But if he's doing it as part of some campaign then I think it's very naive. He should definitely use his platform to raise awareness. But he should realise that a middle Eastern man using western media to promote gender fairness is similar to a black man using mainstream media to highlight knife crime in black community. It is like shooting yourself in the foot.

The western media has a long history of giving black and other ethnic people a voice to speak ill of their cultures. It only works to spread negativity about their cultures. Knife gang members won't be looking for inspiration in mainstream magazines to give up their weapons. Similarly Egyptian men won't look at Time magazine to seek inspiration about their treatment of women. His statements will however serve the racists and islamophobes next time they want to find dirt on Arabs and Muslims. I have seen a long list of Asian and Arab personalities given a podium, a seat in government, or some other prize (MBE etc) to speak about how their cultures are flawed and they found enlightenment by adopting the western culture and values. It's all part of the plan to advance the western culture around the world for a political gain.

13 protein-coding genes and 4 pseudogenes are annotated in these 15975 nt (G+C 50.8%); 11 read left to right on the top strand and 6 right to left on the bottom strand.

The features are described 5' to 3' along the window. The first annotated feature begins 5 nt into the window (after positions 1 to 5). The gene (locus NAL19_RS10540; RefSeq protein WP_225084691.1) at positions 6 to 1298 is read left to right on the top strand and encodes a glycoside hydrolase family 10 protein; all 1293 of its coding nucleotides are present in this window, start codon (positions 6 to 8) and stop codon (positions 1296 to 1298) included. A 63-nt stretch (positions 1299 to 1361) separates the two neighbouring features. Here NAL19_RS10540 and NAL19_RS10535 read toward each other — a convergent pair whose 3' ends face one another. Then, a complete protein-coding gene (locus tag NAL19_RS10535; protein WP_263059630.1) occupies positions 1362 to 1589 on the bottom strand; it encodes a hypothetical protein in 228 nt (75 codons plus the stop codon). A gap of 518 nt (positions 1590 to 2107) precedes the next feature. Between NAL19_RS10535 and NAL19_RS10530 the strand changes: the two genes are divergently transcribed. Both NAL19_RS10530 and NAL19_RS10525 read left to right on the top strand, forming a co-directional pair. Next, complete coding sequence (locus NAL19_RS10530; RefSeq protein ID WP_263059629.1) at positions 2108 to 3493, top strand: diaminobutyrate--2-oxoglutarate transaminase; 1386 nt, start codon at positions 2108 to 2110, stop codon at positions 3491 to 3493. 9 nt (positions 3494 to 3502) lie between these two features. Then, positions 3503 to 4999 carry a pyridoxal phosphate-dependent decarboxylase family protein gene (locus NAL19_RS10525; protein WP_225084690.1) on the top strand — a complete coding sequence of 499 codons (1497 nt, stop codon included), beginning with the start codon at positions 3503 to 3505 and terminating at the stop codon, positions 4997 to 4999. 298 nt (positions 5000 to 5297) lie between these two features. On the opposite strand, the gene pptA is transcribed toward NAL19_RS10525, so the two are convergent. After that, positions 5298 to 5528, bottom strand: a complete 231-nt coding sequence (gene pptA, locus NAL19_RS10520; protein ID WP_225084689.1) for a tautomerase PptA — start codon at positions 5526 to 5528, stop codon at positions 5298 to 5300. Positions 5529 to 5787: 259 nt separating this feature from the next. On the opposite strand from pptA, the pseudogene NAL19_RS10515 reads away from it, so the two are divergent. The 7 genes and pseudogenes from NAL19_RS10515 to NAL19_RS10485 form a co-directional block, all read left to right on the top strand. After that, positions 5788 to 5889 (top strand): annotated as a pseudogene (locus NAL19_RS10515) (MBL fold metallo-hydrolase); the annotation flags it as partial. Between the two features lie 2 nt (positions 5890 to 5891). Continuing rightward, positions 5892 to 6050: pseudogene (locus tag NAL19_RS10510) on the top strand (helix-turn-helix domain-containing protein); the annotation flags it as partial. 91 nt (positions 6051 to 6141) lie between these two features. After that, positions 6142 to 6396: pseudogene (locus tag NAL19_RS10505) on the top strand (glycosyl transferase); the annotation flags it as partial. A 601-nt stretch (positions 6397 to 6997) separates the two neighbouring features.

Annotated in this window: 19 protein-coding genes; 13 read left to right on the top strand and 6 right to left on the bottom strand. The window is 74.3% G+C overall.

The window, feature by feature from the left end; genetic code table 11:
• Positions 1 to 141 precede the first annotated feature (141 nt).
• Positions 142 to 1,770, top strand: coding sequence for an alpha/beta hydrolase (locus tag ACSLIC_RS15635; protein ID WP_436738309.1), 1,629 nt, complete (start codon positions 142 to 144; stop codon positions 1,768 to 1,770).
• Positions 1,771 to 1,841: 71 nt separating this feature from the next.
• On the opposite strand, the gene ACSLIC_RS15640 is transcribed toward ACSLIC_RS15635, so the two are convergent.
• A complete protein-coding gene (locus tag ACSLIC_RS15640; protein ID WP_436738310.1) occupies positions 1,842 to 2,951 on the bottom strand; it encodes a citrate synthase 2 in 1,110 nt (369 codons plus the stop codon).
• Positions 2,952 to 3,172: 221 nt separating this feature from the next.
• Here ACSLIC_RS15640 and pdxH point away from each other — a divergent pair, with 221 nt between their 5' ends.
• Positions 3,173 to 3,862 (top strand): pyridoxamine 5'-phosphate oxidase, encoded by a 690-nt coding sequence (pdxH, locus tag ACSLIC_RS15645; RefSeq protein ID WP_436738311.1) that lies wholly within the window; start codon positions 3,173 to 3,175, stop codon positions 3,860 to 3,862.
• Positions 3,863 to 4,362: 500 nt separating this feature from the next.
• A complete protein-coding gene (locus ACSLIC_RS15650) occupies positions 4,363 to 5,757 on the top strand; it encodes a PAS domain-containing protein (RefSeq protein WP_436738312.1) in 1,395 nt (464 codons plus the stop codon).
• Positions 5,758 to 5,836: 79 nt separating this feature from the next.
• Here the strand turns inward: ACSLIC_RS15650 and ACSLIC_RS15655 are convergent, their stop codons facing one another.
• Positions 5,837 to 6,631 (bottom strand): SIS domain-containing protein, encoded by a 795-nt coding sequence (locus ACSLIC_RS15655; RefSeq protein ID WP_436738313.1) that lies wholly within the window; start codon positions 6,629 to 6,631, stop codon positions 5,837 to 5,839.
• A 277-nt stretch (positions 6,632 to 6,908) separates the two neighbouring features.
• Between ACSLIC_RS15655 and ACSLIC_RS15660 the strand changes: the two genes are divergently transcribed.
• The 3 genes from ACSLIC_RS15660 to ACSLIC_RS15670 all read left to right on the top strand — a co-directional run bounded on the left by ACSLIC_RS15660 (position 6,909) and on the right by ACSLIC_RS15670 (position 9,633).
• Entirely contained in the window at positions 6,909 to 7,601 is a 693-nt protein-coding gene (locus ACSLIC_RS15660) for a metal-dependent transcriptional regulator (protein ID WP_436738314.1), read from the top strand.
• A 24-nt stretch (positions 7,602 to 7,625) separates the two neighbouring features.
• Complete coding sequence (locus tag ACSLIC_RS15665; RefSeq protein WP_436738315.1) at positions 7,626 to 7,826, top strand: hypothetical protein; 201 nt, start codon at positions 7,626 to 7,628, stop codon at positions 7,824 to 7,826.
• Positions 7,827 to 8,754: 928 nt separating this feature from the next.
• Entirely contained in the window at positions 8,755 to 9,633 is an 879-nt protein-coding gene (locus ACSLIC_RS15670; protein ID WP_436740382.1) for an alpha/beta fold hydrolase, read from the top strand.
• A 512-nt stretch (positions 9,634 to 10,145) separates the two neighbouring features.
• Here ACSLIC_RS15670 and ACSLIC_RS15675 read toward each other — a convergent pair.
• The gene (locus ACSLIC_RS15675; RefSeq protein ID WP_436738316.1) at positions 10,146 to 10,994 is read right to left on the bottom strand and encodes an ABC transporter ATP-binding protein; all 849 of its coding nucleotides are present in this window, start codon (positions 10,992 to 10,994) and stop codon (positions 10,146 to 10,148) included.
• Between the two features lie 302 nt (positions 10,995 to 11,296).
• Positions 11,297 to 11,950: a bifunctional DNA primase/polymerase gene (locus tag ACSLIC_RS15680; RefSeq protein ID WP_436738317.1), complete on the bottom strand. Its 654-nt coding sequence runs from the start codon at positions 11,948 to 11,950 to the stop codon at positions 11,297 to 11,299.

It's either terrible PR or naivity.




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18 Apr 2019 12:32:20
As much as I love Salah, I see his PR to be a total disaster.

I think footballers should stick to kicking the ball about and only speak about issues if they have something genuinely original and impactful to say, for example Raheem Sterling and those who spoke about mental health issues recently.